The second obstacle is obvious: funding. Given the temporary nature of the challenge, funding TBI by additional taxation could be politically difficult. Other ways of covering the costs are instead worth exploring.
For example, funds could be raised by repurposing nonessential spending, including wasteful expenditures and energy subsidies (which usually tend to benefit the better off). Alternatively, debt repayments could be paused for a period. Developing countries are expected to make debt payments of US$3.1 trillion this year. A comprehensive repayment freeze for 12 months, if possible, would fund 16 months of TBI under the top-up option, 12 months under option two and up to six months under option three. Also, as emergency cash transfers are often steered towards immediate essential consumption, part of the money will be recaptured by indirect taxation such as VAT and sales taxes, thus providing a degree of self-funding.
The third obstacle is trust. Governments will need to be trusted not to redirect whatever they raise towards other purposes, nor to allow temporary measures to last any longer than agreed. They will need broad (possibly cross-party) support to launch these schemes, and they will need to make sure that those that don’t benefit from them still see the schemes as credible. These are all political challenges that need to be addressed on a country-by-country basis.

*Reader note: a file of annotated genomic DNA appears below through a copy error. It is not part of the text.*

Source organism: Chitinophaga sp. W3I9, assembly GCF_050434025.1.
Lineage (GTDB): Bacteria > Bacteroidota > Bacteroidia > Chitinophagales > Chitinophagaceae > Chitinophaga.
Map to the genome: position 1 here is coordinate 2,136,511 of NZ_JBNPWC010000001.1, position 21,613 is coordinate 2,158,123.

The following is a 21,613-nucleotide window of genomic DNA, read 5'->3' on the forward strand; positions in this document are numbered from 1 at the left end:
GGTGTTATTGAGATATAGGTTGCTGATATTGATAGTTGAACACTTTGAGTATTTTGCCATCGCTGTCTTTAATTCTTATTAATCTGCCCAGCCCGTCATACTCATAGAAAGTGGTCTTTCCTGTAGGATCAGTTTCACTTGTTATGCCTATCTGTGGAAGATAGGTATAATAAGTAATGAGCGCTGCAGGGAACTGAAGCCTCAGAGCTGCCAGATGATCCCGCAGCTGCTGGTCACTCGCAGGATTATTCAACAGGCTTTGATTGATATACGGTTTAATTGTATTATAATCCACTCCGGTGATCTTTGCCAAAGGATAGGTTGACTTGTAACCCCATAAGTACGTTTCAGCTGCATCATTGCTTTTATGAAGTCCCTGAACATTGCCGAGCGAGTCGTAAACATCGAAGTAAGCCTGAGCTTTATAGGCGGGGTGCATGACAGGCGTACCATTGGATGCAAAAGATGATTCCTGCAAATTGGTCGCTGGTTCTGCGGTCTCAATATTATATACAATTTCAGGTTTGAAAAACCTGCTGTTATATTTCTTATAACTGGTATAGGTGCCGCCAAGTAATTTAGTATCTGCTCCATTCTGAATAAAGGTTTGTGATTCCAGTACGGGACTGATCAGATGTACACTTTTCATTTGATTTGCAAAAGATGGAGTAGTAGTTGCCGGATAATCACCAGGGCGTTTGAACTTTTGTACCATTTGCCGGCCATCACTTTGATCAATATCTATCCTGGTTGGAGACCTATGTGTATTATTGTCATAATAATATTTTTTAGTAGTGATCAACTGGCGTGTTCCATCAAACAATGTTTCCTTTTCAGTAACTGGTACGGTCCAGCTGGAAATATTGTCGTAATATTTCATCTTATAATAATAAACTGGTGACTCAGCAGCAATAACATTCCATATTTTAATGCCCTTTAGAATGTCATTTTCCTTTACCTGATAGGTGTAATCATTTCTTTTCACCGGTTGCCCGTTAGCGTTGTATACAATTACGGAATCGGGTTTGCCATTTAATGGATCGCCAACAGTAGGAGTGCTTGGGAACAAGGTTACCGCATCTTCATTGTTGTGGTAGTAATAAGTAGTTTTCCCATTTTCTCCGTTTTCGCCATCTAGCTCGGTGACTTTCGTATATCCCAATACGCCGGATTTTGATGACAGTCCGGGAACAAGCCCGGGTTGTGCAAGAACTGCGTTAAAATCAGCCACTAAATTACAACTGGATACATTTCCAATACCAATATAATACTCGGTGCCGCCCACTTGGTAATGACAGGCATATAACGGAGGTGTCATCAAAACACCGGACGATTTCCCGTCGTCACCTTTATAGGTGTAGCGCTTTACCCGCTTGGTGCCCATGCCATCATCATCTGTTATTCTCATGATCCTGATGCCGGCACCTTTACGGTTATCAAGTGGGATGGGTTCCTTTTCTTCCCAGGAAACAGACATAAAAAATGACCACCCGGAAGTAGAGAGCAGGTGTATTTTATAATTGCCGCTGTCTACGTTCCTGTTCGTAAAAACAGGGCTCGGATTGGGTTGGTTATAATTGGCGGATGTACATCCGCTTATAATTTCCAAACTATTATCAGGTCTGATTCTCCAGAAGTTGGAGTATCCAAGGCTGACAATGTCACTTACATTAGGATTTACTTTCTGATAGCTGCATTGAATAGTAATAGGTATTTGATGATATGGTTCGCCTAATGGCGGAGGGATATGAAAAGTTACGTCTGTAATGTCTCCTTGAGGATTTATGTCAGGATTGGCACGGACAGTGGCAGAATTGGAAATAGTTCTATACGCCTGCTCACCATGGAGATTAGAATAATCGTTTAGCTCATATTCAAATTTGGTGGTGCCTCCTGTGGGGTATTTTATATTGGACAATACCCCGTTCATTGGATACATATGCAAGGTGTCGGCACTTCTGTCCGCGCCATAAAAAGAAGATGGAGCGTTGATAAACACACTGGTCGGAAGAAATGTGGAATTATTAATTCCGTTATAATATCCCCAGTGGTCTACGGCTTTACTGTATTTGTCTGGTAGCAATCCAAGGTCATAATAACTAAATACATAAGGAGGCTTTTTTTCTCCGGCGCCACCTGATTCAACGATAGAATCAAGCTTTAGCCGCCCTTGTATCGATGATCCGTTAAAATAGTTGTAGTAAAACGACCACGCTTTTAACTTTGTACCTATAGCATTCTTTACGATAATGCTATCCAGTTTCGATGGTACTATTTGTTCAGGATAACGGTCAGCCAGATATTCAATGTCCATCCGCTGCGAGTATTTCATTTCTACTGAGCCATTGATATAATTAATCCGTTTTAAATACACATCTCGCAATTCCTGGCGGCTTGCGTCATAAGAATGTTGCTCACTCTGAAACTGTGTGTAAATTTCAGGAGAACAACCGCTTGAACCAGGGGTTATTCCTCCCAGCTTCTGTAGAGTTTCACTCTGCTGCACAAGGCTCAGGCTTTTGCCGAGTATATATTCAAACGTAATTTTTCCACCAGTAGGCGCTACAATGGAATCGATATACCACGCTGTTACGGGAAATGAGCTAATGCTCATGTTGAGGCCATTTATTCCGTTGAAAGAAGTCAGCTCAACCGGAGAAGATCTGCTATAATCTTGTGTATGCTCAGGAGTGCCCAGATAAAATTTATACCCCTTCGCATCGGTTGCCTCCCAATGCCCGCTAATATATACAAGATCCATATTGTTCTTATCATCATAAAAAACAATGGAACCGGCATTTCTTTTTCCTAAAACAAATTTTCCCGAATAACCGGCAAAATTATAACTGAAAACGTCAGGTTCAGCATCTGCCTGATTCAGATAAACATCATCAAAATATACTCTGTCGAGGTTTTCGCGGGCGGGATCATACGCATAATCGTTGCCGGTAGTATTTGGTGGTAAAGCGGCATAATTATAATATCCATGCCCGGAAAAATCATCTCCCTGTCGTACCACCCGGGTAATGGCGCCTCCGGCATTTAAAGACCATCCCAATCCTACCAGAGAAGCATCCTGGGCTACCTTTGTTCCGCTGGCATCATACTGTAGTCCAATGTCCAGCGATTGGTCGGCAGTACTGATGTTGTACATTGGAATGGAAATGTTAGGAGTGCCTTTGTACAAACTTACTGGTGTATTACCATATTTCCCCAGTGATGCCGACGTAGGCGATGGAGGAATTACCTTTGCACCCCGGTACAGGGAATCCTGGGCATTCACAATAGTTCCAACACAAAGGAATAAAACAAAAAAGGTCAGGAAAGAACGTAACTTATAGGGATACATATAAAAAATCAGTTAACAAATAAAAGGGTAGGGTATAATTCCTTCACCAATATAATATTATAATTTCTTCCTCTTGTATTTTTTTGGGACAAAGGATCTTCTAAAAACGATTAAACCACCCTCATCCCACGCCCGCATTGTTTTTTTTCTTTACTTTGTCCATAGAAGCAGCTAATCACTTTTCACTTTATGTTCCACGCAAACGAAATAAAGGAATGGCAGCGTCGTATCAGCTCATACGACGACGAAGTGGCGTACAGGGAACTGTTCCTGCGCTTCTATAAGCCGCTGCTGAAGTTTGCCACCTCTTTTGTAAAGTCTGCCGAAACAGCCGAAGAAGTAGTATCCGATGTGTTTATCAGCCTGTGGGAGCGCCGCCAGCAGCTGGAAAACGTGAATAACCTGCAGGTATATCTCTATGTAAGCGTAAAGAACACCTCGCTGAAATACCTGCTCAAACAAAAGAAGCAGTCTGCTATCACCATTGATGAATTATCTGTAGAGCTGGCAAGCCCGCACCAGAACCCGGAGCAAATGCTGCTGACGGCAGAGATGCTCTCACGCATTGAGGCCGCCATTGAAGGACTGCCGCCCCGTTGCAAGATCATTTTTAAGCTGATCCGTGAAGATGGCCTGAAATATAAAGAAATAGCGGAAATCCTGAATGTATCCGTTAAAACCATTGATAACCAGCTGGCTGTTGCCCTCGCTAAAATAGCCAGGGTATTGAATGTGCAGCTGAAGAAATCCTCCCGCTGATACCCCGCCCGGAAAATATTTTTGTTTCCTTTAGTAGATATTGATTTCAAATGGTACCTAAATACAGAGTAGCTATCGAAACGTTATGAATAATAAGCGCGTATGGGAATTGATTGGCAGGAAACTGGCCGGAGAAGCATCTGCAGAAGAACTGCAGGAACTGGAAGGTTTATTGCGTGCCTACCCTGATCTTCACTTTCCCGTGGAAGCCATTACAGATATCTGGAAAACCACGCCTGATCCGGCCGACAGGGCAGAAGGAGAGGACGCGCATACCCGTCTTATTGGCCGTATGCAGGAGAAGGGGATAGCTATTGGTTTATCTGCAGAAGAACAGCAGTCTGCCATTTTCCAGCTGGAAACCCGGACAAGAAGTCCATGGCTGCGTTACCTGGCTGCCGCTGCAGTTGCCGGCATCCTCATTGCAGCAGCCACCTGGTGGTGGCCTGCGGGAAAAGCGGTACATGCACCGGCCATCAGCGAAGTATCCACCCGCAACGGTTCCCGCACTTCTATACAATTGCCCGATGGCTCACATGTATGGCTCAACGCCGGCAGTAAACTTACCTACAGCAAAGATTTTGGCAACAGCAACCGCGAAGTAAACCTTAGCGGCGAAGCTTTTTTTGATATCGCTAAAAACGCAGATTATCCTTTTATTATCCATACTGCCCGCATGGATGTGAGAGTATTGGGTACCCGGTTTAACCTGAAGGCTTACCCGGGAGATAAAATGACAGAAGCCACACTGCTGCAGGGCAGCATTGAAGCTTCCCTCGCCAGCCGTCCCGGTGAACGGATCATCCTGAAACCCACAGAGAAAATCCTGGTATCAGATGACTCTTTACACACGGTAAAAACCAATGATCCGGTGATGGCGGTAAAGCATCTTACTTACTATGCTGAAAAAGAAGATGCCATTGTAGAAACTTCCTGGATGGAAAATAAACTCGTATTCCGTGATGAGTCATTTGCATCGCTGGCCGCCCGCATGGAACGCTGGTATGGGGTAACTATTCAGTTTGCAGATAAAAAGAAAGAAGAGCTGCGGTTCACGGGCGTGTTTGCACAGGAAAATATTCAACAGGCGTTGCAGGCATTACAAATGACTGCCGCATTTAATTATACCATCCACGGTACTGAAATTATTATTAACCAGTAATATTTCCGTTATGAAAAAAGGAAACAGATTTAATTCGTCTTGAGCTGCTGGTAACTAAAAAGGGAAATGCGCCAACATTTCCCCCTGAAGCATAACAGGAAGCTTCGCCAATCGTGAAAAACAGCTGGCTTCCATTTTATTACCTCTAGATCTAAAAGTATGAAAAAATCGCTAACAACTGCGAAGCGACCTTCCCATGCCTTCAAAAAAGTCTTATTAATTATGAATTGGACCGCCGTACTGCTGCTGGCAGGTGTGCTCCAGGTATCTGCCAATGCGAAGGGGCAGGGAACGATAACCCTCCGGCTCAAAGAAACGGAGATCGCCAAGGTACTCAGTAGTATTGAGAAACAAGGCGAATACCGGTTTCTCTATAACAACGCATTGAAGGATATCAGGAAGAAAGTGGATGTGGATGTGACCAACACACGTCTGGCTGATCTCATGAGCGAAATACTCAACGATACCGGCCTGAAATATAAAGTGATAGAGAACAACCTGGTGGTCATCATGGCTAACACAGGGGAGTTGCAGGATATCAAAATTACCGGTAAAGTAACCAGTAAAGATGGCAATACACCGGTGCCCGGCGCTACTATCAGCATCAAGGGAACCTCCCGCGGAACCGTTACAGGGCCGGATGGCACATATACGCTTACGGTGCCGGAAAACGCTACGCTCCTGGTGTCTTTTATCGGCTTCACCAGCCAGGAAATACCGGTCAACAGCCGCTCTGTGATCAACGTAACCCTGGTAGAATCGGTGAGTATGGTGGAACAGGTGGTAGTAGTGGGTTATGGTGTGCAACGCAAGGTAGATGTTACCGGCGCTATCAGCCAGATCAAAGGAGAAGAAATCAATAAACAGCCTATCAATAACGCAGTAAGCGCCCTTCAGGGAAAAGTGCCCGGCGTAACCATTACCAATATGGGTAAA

TBI schemes are not expected to reverse country-wide economic downturns, nor substitute for comprehensive social protection systems. They can, however, mitigate the worst immediate effects of a crisis that has been magnified by deep-rooted structural inequalities and injustices that haven’t been decisively addressed in the past.
This article was originally feature in The Conversation, you can read it here.
The pandemic has disrupted informal work worldwide, leaving many without any form of income. EPA-EFE
People line up to apply for unemployment insurance in Hanoi, Vietnam. Even countries that have controlled the virus well are now feeling the economic hardship of the pandemic. EPA-EFE
In South Africa, unemployment has risen to more than 30%. Many of the country’s estimated ten million unemployed work in the informal sector. EPA-EFE